Volume 1, Issue 4, November 2017, Page: 110-116
Determination of Cover-Crop Management Factor (C) for Selected Sites in Imo State Using Remote Sensing Technique and (GIS)
Okore Okay Okorafor, Department of Agricultural and Environmental Engineering, Faculty of Engineering and Engineering Technology, Federal University of Technology, Akure, Nigeria
Christopher Oluwakunmi Akinbile, Department of Agricultural and Environmental Engineering, Faculty of Engineering and Engineering Technology, Federal University of Technology, Akure, Nigeria
Adebayo Jonathan Adeyemo, Department of Crop Storage and Pest Management, Faculty of Agriculture and Agricultural Technology, Federal University of Technology, Akure, Nigeria
Received: Jun. 19, 2017;       Accepted: Jul. 3, 2017;       Published: Aug. 1, 2017
DOI: 10.11648/j.ajese.20170104.12      View  1526      Downloads  92
Abstract
Human interference through various activities such as road construction, mineral exploration, lumbering, excavation and rural-urban migration has placed a high demand on the availability of land for agriculture and exposed croplands to extensive degradation and erosion. This study therefore aims at determining the cover-crop management factor (C) for selected sites in Imo State representing different soil groups by the use of remote sensing (RS) and geographical information system (GIS) tools. Satellite Images of the study area were analyzed using ArcGIS 10.1 software on a raster distribution array to generate maps for normalized differential vegetative index (NDVI), Land use land cover (LULC) and crop-cover management factor (C). From the maps generated for NDVI values for the sites were between -0.1035-0.386 and the C-factor values were between 0.33-1.34, thus placing the study area within a region of medium vegetative cover. The location with the lowest NDVI was Okigwe while the highest NDVI value was observed in Ohaji. Though the area lies within the tropical rainforest zone, the vegetation is unevenly distributed thereby creating an enabling environment for soil detachment and sediment transport through runoff from heavy downpours resulting from absence of soil surface resistance. The C-factor values obtained therefore encourages tree planting exercises, forest regeneration activities, shrub development and balanced vegetation maintenance so as to create limited soil surface to encourage soil erodibility and runoff so as to allow agricultural activities which will guarantee food security and sustainable environmental management.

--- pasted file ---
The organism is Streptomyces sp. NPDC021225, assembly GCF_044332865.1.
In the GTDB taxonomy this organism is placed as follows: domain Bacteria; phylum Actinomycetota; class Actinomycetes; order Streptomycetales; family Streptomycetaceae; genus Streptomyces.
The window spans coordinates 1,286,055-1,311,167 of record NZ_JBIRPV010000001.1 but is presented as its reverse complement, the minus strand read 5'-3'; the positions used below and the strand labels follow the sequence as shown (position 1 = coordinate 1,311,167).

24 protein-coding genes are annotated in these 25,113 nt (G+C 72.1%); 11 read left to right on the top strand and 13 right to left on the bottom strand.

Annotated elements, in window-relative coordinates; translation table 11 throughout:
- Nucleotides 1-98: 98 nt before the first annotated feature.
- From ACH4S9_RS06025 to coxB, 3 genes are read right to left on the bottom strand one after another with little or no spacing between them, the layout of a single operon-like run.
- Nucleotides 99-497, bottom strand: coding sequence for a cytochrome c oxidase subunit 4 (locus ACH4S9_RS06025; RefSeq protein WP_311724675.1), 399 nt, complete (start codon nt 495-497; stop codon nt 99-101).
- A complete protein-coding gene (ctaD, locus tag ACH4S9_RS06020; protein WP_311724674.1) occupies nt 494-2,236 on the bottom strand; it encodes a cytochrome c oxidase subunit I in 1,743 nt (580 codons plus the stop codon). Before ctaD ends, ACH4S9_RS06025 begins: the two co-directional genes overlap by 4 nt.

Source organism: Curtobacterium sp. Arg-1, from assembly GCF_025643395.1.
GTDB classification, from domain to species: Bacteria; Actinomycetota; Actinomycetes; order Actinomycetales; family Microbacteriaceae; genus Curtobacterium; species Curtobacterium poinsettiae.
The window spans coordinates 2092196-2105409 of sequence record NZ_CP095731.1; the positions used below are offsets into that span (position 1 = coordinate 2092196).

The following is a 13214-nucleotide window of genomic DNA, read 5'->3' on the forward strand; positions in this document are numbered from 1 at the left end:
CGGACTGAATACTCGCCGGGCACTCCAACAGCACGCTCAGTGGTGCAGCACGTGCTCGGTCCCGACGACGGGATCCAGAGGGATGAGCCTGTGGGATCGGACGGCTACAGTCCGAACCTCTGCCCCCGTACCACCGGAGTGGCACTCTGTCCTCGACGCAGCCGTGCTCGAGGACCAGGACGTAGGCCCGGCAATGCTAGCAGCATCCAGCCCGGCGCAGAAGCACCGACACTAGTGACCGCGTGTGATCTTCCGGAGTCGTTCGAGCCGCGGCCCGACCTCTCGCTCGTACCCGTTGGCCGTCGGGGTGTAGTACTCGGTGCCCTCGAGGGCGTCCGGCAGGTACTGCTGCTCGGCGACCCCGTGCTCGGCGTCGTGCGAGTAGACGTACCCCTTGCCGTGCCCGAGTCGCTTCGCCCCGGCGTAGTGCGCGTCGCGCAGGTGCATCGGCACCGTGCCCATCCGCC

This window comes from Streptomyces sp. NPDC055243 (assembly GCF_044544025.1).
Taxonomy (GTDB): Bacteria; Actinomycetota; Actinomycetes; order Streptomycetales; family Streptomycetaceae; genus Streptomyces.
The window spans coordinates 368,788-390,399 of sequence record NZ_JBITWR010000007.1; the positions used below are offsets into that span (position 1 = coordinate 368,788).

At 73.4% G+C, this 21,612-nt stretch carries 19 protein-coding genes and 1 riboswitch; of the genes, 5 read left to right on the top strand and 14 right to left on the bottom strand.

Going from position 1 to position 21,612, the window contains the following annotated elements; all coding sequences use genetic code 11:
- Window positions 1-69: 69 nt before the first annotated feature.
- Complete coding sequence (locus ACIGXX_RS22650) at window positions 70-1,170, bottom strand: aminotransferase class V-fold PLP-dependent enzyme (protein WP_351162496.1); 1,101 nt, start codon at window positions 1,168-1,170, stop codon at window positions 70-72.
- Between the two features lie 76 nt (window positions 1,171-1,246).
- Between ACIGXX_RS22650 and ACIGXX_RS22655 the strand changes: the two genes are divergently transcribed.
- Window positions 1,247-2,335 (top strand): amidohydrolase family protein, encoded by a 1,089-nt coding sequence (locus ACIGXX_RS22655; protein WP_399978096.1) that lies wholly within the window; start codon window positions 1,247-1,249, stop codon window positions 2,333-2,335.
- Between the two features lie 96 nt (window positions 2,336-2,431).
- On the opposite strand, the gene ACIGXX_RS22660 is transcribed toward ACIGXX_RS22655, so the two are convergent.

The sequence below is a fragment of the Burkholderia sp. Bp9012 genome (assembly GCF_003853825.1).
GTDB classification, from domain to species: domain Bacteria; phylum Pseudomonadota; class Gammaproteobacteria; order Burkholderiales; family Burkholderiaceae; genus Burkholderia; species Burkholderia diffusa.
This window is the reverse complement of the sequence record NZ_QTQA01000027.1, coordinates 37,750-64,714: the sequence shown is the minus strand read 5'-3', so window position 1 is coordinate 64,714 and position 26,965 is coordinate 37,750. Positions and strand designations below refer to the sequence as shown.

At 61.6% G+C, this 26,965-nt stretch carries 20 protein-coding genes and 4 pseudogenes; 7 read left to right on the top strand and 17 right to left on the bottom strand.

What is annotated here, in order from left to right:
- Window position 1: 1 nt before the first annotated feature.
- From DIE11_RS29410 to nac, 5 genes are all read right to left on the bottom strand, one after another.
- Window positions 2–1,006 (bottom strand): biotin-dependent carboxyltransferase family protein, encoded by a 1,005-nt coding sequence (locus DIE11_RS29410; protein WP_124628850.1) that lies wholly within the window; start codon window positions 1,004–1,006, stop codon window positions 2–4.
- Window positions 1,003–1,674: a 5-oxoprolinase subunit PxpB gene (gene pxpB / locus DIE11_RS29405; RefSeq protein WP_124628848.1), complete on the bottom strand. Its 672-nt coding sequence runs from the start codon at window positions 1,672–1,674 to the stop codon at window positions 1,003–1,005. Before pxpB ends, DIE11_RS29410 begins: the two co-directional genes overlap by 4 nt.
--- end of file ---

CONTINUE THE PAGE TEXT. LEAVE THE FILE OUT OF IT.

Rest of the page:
Keywords
C-Factor, NDVI, Soils, Soil Erosion, RS, GIS
To cite this article
Okore Okay Okorafor, Christopher Oluwakunmi Akinbile, Adebayo Jonathan Adeyemo, Determination of Cover-Crop Management Factor (C) for Selected Sites in Imo State Using Remote Sensing Technique and (GIS), American Journal of Environmental Science and Engineering. Vol. 1, No. 4, 2017, pp. 110-116. doi: 10.11648/j.ajese.20170104.12
Copyright
Copyright © 2017 Authors retain the copyright of this article.
This article is an open access article distributed under the Creative Commons Attribution License (http://creativecommons.org/licenses/by/4.0/) which permits unrestricted use, distribution, and reproduction in any medium, provided the original work is properly cited.
Reference
[1]
E. L. Rahman, M. A. Abd, Ali, R. R, Hussain, M. A and M. A. El-Semey. Remote Sensing and GIS based physiography and soils mapping of the Idku-Brullus Area, North Delta, Egypt: Egyptian Journal of Soil Science 49 (3): 209-432, 2009.
[2]
D. Pimentel, P. Hepperly, J. Hanson and R. Seidel. Environmental, energetic, and economic comparisons of organic and conventional farming systems. BioScience 55, 573-582, 2005.
[3]
H. Eswaram, R. Lal and P. F. Reich. Land degradation: an overview. In Response to Land Degradation, eds. E. M. Bridges, I. D., 2001.
[4]
N. R. Dalezious, A. Loukas and D. Bampzelis. Spatial Variability of reference Evapotranspiration in Greece. Physics and Chemistry of the earth parts A/B/C 2 (23:24):1031-1038, 2002.
[5]
A. C. Ekwe, N. N. Onu and K. M. Onuoha. Estimation of Hydraulic Characteristics from Electric Sounding data: the case of middle Imo River Basin Aquifers, South-eastern Nigeria. Journal of Spatial Hydrology 6 (2):121-132, 2009.
[6]
G. E. Ashiagor, K. Forkuo, P. Laari and R. Aabeyor,. Modelling Soil Erosion using RUSLE and GIS tools. International Journal of remote sensing and Geosciences; Vol. 2 (4):7-17, 2013.
[7]
M. N. Ezemonye and C. N Emeribe, Rainfall Erosivity in southeastern Nigeria, Ethiopian Journal of Environmental Studies and Management 5 (2), 2012: 112-122.
[8]
B. Humberto and R. Lal. Principles of Soil Conservation and Management, first edition Springer publishers, 4-6pp. 2008.
[9]
B. I. Ijeh, B. I., and N. N Onu. Assessment of Pollution Levels of Groundwater In Parts of Imo River Basin, South-Eastern Nigeria. International Journal of Water Resources and Environmental Engineering 5 (4):194-202, 2013.